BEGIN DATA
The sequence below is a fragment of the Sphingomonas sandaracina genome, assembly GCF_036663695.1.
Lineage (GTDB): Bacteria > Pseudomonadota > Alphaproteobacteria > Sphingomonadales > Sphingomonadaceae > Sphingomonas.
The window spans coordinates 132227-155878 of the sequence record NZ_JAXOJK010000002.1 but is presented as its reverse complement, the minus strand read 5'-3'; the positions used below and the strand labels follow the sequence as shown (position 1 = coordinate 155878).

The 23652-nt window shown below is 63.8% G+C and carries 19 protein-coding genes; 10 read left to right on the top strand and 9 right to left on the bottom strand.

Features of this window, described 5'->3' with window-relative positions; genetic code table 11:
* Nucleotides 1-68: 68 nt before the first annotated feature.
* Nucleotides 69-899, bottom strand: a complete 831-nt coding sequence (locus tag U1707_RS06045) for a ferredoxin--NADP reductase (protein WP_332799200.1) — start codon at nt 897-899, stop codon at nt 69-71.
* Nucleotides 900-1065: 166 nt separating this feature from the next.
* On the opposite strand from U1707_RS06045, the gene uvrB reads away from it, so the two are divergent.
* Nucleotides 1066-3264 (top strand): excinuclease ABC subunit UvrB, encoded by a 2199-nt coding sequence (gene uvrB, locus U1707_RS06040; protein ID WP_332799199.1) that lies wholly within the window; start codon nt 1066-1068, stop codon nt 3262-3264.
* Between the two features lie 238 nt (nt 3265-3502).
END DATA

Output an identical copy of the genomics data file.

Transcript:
The sequence below is a fragment of the Sphingomonas sandaracina genome, assembly GCF_036663695.1.
Lineage (GTDB): Bacteria > Pseudomonadota > Alphaproteobacteria > Sphingomonadales > Sphingomonadaceae > Sphingomonas.
The window spans coordinates 132227-155878 of the sequence record NZ_JAXOJK010000002.1 but is presented as its reverse complement, the minus strand read 5'-3'; the positions used below and the strand labels follow the sequence as shown (position 1 = coordinate 155878).

The 23652-nt window shown below is 63.8% G+C and carries 19 protein-coding genes; 10 read left to right on the top strand and 9 right to left on the bottom strand.

Features of this window, described 5'->3' with window-relative positions; genetic code table 11:
* Nucleotides 1-68: 68 nt before the first annotated feature.
* Nucleotides 69-899, bottom strand: a complete 831-nt coding sequence (locus tag U1707_RS06045) for a ferredoxin--NADP reductase (protein WP_332799200.1) — start codon at nt 897-899, stop codon at nt 69-71.
* Nucleotides 900-1065: 166 nt separating this feature from the next.
* On the opposite strand from U1707_RS06045, the gene uvrB reads away from it, so the two are divergent.
* Nucleotides 1066-3264 (top strand): excinuclease ABC subunit UvrB, encoded by a 2199-nt coding sequence (gene uvrB, locus U1707_RS06040; protein ID WP_332799199.1) that lies wholly within the window; start codon nt 1066-1068, stop codon nt 3262-3264.
* Between the two features lie 238 nt (nt 3265-3502).